Momopause

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This Is The Condition Known As ‘Momopause’

Caiaimage/Robert Daly / Getty

There is a period in a woman’s life, once the fog of early motherhood is lifted and the soul-depleting job of parenting of a toddler is over, that she dares to think about herself again. Perhaps, while showering, she detects the lack of an audience of little people staring at her. As she peacefully listens to the sounds of the warm water hitting her skin, she realizes it is not muted by the screams of hungry children hitting her nerves. She notes how rested she feels after a full night’s sleep with no one under 3 feet in her bed taking up all 5 feet of space.

As she goes to get dressed, she discovers that she owns zero bras without detachable flaps, though she stopped nursing two years ago. She recognizes that this means a trip to Victoria Secret and, perhaps, the beginnings of the much anticipated shift in time where she can regain control of her own life. Inexplicably, this moment is not met with jubilation (as expected) but with a complex set of emotions as she clings to those torn and tattered bras like they are the only link to a physically trying time that suddenly seems so perfect and so long ago. As the tears begin to flow, “momopause” officially begins.

For most women, momopause hits at about the three year mark after their last baby was born and is, in fact, no longer a baby. In the early stages of the condition, the brain begins to override the logical thoughts that led to permanent or temporary measures to end fertility and now rapidly interjects them with memories of new baby smells, baby snuggles, favorite onsies, rose-colored glasses, and first smiles — combined with horrifying images of herself old, alone, career-less, and surrounded by a dozen of apathetic overweight cats.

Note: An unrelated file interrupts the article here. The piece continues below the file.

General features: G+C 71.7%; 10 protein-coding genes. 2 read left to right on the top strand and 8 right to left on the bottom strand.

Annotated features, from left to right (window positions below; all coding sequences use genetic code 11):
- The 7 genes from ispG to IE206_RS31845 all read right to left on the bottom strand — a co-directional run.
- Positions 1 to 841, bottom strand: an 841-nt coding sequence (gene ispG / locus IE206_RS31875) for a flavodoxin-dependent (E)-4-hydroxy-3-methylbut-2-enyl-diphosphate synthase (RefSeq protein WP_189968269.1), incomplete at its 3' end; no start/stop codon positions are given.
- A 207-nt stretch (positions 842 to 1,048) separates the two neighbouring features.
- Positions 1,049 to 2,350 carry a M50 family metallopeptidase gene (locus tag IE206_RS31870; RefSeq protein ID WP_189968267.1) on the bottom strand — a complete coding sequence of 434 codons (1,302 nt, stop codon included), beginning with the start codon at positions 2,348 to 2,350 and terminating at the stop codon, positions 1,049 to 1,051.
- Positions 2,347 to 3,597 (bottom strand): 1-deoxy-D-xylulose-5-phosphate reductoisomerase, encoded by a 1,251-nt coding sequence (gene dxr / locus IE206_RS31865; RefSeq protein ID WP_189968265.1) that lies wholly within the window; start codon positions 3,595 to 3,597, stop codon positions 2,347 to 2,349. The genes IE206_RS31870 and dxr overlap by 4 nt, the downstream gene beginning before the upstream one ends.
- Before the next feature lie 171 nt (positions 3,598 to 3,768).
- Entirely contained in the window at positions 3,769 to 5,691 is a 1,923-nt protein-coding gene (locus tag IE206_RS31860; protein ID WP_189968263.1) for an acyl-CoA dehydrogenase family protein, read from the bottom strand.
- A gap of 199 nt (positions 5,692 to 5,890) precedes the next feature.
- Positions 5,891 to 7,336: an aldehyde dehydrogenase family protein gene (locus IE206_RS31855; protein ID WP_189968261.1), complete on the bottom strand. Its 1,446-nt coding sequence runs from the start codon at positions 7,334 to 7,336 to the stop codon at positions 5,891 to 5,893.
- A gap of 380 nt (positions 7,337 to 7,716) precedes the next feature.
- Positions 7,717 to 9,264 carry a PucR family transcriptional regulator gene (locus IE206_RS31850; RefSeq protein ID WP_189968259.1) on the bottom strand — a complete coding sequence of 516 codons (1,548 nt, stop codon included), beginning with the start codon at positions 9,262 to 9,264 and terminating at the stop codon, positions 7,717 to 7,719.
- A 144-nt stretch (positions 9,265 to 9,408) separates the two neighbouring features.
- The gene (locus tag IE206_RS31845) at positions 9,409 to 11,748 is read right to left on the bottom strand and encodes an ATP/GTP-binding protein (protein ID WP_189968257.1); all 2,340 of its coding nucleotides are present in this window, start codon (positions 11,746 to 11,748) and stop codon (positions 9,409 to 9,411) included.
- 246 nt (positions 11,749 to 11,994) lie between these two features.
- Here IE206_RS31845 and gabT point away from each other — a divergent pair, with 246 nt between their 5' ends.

As the mind savagely presents this melange of imagery, it is not unusual for a woman to emotionally shut down, overshare, question all her life choices, consider adopting every starving child in Syria, consider leaving her existing children to pursue saving the world, and consider tattooing a “closed for business” sign onto her womb. Unfortunately, these emotions occur several times throughout the day, often resulting in the consumption of an entire bottle of wine as soon as her kids are in bed.

The standard duration of momopause is indeterminable as it varies greatly from person to person. It is known, however, that much like the Kübler-Ross “5 Stages of Grief,” momopause follows a similar path as it inches towards acceptance/conclusion. The “Who the Hell Am I Now That I Am No Longer Just Trying to Survive Each Day With My Baby and My Sanity Intact” Model with examples is as follows:

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Fertility Denial: Partner has undergone a vasectomy but woman is keeping/wearing decade old pregnancy yoga pants just in case.

Anger at New Life: Woman reflects on successful pre-children career she gave up for babies. Woman realizes that babies now gave up on her to grow-up and attend school. This incites rage at current life situation and a general hatred of pathetic maternity leave policies and flexible work options in America.

Bargaining: Woman begs partner to have one more baby in agreement that she will then be satisfied and happily commit herself to self-edifying pursuits as soon as that baby is three.

Depression: Woman realizes that she doesn’t actually want another baby. She knows with certainty that she is ready to take control of her life again. She makes glorious plans for herself that involve travel, career successes, and devoting her life to saving baby seals. She then quickly realizes that she still has kids to take care of and no freedom or time to spend even 30% of her energy to set the groundwork to build a successful and fulfilling second half of her life.

Acceptance: Woman resolves to discover who she is now and how the scars and new grey hairs of motherhood have made her a better and stronger person, but no longer solely define her. She acknowledges her limitations and resolves to uncover her identity and set goals that fulfill both her responsibility to herself and to her family.

Once the “acceptance” stage is reached, a woman can expect to begin to make a full recovery with little to no permanent damage. The post-momopausal woman emerges a strong, competent, emotionally stable and productive woman, friend, partner and mother..….just in time for perimenopause.